plotPair = function(Symbol1, Symbol2)
{
getSymbols(Symbol1)
getSymbols(Symbol2)
close1=Cl(eval(parse(text=Symbol1)))
close2=Cl(eval(parse(text=Symbol2)))
cls=merge(close1, close2, all = FALSE)
df=data.frame(date = time(cls), coredata(cls))
names(df)[-1]=c(Symbol1, Symbol2)
df1=melt(df, id.vars = "date", measure.vars = c(Symbol1, Symbol2))
ggplot(df1, aes(x = date, y = value, color = variable))+
geom_line(size = I(1.2))+
scale_color_discrete(name = "")+
scale_x_date(labels = date_format("%Y-%m-%d"))+
labs(x="Date", y="Closing Price")+
opts2
}
p2=plotPair("PCAR", "PAYX")
p3=plotPair("CA", "BBBY")
p4=plotPair("FOX", "EBAY")
grid.arrange(p1, p2, p3, p4, ncol=2)
```

NASDAQ 100 Couples

Heaven, I’m in heaven, and my heart beats so that I can hardly speak, and I seem to find the happiness I seek, when we’re out together dancing cheek to cheek (Cheek To Cheek, Irving Berlin)

There are about 6.500 available packages in CRAN repository. If I were a superhuman, able to learn one package a day, I would spend almost 18 years of my life studying R. And how many packages would be uploaded to CRAN during this period? Who knows: R is infinite.

Today, my experiment deals with `quantmod` package, which allows you to play to be quant for a while. I download the daily quotes of NASDAQ 100 companies and measure distances between each pair of companies. Distance is based on the cross-correlation between two series so high-correlated series (not exceeding a maximum lag) are closer than low-correlated ones. You can read a good description of this distance here. Since NASDAQ 100 contains 107 companies, I calculate distances for 5.671 different couples. Next plot represent distances between each pair of companies. The darker is the color, the closer are the related companies:

Yes, I know is not a graph for someone with visual problems. Let me show you an example of what is behind one of these little tiles. Distance between Mattel Inc. and 21st Century Fox is very small (its related tile is dark coloured). Why? Because of this:

These two companies have been dancing cheek to cheek for more than seven years. It is also curious how some companies are far from any of their NASDAQ 100 colleagues. Some examples of these unpaired companies are Express Scripts Holding Company (ESRX), Expeditors International of Washington Inc. (EXPD) and Fastenal Company (FAST). I do not why but there must be an explanation, do not you think so?

Something tells me I will do some other experiment using quantmod package:

```library("quantmod")
library("TSdist")
library("ggplot2")
library("Hmisc")
library("zoo")
library("scales")
library("reshape2")
temp=tempfile()
for (i in 1:nrow(data)) getSymbols(as.character(data[i,1]))
results=t(apply(combn(sort(as.character(data[,1]), decreasing = TRUE), 2), 2,
function(x)
{
ts1=drop(Cl(eval(parse(text=x[1]))))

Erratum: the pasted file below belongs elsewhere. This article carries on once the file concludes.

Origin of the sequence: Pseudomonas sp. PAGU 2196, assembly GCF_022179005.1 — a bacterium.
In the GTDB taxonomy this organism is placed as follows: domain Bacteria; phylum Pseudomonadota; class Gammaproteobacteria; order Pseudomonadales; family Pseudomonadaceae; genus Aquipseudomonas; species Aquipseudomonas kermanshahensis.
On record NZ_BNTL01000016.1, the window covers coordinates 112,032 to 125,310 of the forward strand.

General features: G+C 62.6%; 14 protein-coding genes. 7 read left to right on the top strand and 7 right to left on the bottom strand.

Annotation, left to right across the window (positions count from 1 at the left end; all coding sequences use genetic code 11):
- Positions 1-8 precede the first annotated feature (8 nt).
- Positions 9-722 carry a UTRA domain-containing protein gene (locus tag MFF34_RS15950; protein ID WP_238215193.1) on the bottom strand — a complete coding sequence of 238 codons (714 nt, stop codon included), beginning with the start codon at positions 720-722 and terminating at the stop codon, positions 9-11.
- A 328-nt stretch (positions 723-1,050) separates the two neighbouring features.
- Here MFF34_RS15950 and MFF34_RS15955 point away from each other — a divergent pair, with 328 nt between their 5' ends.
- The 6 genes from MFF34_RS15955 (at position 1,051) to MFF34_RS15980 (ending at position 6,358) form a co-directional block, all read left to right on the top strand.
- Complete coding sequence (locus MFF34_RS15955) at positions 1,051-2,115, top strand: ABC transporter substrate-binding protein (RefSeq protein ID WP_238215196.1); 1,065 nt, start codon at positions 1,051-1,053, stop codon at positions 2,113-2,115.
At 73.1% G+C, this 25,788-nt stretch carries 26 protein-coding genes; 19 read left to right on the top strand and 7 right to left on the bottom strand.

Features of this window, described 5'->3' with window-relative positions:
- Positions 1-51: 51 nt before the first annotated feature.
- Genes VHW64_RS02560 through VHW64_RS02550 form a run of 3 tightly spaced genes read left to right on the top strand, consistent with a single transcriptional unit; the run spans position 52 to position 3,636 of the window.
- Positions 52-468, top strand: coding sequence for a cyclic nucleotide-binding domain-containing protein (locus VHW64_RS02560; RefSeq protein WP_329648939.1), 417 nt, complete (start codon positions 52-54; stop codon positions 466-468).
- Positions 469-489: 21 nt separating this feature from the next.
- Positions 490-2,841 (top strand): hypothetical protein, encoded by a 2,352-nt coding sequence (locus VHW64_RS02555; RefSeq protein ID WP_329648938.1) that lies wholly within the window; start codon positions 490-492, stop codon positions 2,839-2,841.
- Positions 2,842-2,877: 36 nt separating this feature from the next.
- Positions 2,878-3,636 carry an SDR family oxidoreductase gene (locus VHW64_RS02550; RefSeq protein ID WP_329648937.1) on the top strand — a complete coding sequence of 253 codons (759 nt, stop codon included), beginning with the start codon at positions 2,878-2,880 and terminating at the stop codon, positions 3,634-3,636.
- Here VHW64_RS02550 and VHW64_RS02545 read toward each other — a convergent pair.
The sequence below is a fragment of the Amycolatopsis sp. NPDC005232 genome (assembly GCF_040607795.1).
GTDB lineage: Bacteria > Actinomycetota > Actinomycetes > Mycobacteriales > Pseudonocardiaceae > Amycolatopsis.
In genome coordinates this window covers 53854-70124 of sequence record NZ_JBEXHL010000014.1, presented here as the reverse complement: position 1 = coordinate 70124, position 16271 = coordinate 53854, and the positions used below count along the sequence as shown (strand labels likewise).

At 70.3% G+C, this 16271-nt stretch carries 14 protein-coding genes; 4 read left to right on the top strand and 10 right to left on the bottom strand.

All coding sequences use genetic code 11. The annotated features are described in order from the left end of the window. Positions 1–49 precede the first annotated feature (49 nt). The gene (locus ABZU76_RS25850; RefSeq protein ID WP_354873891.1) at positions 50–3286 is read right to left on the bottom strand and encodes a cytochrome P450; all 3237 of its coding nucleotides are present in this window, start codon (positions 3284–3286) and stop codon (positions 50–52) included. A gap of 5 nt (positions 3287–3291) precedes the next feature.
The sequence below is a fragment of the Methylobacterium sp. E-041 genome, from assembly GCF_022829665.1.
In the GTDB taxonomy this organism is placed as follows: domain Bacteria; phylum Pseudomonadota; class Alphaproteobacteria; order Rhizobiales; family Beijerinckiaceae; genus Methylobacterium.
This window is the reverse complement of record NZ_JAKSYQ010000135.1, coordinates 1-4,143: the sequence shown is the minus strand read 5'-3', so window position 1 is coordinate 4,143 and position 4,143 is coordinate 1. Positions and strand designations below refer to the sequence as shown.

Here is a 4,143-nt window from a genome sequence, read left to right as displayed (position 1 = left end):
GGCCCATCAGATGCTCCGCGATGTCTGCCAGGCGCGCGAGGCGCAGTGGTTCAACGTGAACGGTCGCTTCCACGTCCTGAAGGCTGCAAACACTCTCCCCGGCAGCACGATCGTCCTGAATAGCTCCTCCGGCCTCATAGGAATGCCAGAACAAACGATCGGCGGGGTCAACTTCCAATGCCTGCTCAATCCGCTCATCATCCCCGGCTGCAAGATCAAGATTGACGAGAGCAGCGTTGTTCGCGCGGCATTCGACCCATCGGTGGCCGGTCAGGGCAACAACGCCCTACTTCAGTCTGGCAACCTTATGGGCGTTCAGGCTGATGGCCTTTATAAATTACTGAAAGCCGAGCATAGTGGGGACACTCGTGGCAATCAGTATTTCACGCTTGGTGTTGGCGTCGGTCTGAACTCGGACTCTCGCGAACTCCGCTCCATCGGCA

ts2=drop(Cl(eval(parse(text=x[2]))))
c(symbol1=x[1], symbol2=x[2], tsDistances(ts1, ts2, distance="crosscorrelation"))
}))
results=as.data.frame(results)
colnames(results)=c("Sym1", "Sym2", "TSdist")
results\$TSdist=as.numeric(as.character(results\$TSdist))
results=rbind(results, data.frame(Sym1=as.character(data[,1]), Sym2=as.character(data[,1]), TSdist=0))
results\$TSdist2=as.numeric(cut2(results\$TSdist, g=4))
opts=theme(axis.text.x = element_text(angle = 90, vjust=.5, hjust = 0),
panel.background = element_blank(),
axis.text = element_text(colour="gray25", size=8),
legend.position = "none",
panel.grid = element_blank())
ggplot(results,aes(x=Sym2,y=Sym1))+
geom_tile(aes(fill = TSdist2), colour="gray80")+
scale_size_continuous(range=c(1,10))+
scale_x_discrete("", limits=sort(unique(as.character(results\$Sym1))))+
scale_y_discrete("", limits=sort(unique(as.character(results\$Sym2)), decreasing = TRUE))+
scale_fill_gradient(low = "steelblue", high = "white")+
opts
MAT.close=Cl(MAT)
FOX.close=Cl(FOX)
cls=merge(MAT.close, FOX.close, all = FALSE)
df=data.frame(date = time(cls), coredata(cls))
names(df)[-1]=c("mat", "fox")
df1=melt(df, id.vars = "date", measure.vars = c("mat", "fox"))
opts2=theme(
panel.background = element_rect(fill="gray98"),
panel.border = element_rect(colour="black", fill=NA),
axis.line = element_line(size = 0.5, colour = "black"),
axis.ticks = element_line(colour="black"),
panel.grid.major = element_line(colour="gray75", linetype = 2),
panel.grid.minor = element_blank(),
axis.text = element_text(colour="gray25", size=15),
axis.title = element_text(size=18, colour="gray10"),
legend.key = element_blank(),
legend.position = "none",
legend.background = element_blank(),
plot.title = element_text(size = 40, colour="gray10"))
ggplot(df1, aes(x = date, y = value, color = variable))+
geom_line(size = I(1.2))+
scale_color_discrete(guide = "none")+
scale_x_date(labels = date_format("%Y-%m-%d"))+
labs(title="Nasdaq 100 Couples: Mattel And Fox", x="Date", y="Closing Price")+
annotate("text", x = as.Date("2011-01-01", "%Y-%m-%d"), y = c(10, 30), label = c("21st Century Fox", "Mattel Inc."), size=7, colour="gray25")+
opts2
```